SpaceX mission launch with a former NASA astronaut and three paying customers

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SpaceX Mission

On Sunday afternoon, a SpaceX rocket lifted off from Florida carrying an award-winning former NASA pilot and three paying customers. The group will remain on the International Space Station for a week.

Their trip, which was organized by a Houston company called Axiom Space, is the second fully private mission to the space station. The project, called AX-2, is making history because Rayyanah Barnawi, a stem cell researcher from Saudi Arabia, is the first woman from her country to go into space.

On Sunday afternoon, the crew boarded the SpaceX rocket as weather experts kept a close eye on storms. Florida is entering its summer rainy season, which makes it a little more difficult to find the perfect rocket launch conditions.

Ultimately, though, weather officials gave the go-ahead for the launch and SpaceX’s Falcon 9 rocket roared to life, launching the Crew Dragon ship and its four passengers into orbit.

The crew will spend the next 16 hours on Crew Dragon as it flies freely through Earth’s orbit and carefully moves to align with the International Space Station. On Monday at 9:24 am ET, the spacecraft should dock with the lab in space.

The AX-2 project is one of a series of missions that Axiom Space and NASA hope will keep the private sector interested in spaceflight, especially in low-Earth orbit, where the space station is located.

The AX-2 crew is led by Peggy Whitson, 63, a former NASA pilot who now works for Axiom. With this trip, Whitson also became the first woman to lead a private space flight.

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One of the three paying customers joining her is John Shoffner, an American who made his fortune in the international telecommunications business and founded the hardware company Dura-Line Corp.

Saudi Arabia also paid two Saudis, Barnawi and Ali AlQarni, a fighter pilot in the Royal Saudi Air Force, to fly.

Last week, Barnawi told reporters: “I am very honored and happy to represent all the hopes and dreams of all the people in Saudi Arabia and all the women back home.”

After the Crew Dragon spacecraft docks early Monday morning, the AX-2 crew will join the seven astronauts already aboard the space station.

The AX-2 guests will spend about eight days working with the current crew. During that time, they will work on more than 20 scientific studies and projects, including stem cell research and other biomedical projects.

Whitson hasn’t been back in space since 2017. Because he had spent so much time on the station before, he holds the US record for the most days spent in space overall and ranks eighth in space. all time list.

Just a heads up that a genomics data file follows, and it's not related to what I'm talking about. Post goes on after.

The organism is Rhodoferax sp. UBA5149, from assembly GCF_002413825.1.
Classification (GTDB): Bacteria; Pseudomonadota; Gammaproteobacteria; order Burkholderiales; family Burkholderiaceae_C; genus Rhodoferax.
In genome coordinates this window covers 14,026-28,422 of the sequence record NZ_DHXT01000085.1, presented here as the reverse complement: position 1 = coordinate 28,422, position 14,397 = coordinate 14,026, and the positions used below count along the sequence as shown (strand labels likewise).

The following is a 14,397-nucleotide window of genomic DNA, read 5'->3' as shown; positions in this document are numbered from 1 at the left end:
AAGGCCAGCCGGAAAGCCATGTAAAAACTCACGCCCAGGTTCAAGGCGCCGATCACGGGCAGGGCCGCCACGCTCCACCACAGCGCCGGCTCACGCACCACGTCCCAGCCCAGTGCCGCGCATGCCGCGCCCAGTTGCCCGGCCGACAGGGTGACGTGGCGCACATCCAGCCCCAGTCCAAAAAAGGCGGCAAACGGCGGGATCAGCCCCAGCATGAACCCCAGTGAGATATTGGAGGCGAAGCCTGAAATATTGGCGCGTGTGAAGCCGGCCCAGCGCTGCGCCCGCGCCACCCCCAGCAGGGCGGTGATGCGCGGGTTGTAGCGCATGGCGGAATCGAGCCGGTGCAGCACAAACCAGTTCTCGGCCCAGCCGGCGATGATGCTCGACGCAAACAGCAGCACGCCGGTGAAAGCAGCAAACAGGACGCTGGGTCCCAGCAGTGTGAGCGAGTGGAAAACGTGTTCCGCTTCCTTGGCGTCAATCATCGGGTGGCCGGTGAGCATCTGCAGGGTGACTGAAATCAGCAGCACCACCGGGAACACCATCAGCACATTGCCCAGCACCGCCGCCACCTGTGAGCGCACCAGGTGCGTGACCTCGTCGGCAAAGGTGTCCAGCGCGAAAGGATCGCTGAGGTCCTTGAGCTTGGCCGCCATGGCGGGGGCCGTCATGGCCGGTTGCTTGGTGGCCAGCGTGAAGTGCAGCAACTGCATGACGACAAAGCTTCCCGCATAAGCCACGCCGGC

Whitson has flown on a Russian Soyuz spacecraft and on NASA’s space shuttle. He said preparing for this trip was “obviously different” because he had to learn how to operate SpaceX’s Crew Dragon, which has only flown astronauts since 2020.

“Learning to use this spacecraft has been one of the hardest things for me,” he said. “But I’ve had a great time.”

Barnawi and AlQarni are the only two Saudis to have ever been in space. Prince Sultan bin Salman was the first. In 1985, he spent about a week on a NASA space shuttle flight.

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The Biden administration and Congress have been highly critical of Saudi Arabia’s human rights record, but US-Saudi relations are still strong.

AlQarni said he believes that Arabs going into space are a “great opportunity” that can be a source of inspiration for the region.

You will have a very important message. “We are holding hands, working together for the good of all people and trying to generate new ideas,” he told reporters last week.

It’s not the first time people have paid to go into space. In the early 2000s, a company called Space Adventures booked trips on Russia’s Soyuz spacecraft for wealthy thrill seekers who wanted to take those trips to the space station.

Axiom brought this way of doing business to the US by working with SpaceX to establish a way for a wide range of customers to reach the space station. The company’s first flight, called AX-1, took off in April 2022. It was the first time that individuals from the US had visited the space station.

Axiom’s goal is to make these trips more common so that more people who are not professional astronauts can go to space. During a press conference before the launch, Derek Hassmann, who is in charge of mission integration and operations at Axiom Space, said his company hopes to land more customers like those from Saudi Arabia on the AX-2.

He said: “Government astronauts are, in fact, a key part of our business plan.” “At the beginning of the program, we weren’t clear on how businessmen and government astronauts would work together, as nothing like this had ever been done before. But it has become clear to us that the government market is the most important, so we eagerly pursued it.

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The people in charge of Axiom believe that private space travel will continue even after the space station is decommissioned, which NASA believes will happen in 2030. Axiom is one of several US companies that want to build a new space station that will be of private property. . It is an attempt that NASA is behind. The goal is to involve more private companies closer to home so that NASA can invest more money in deep space exploration.

The AX-2 crew will work on the space station with the professional astronauts, but they will have different routines. Once on board, the current team will show you how things work, including how to use the kitchen and bathroom. Hassmann says that some areas, like the airlock used by astronauts for spacewalks, will remain off limits.

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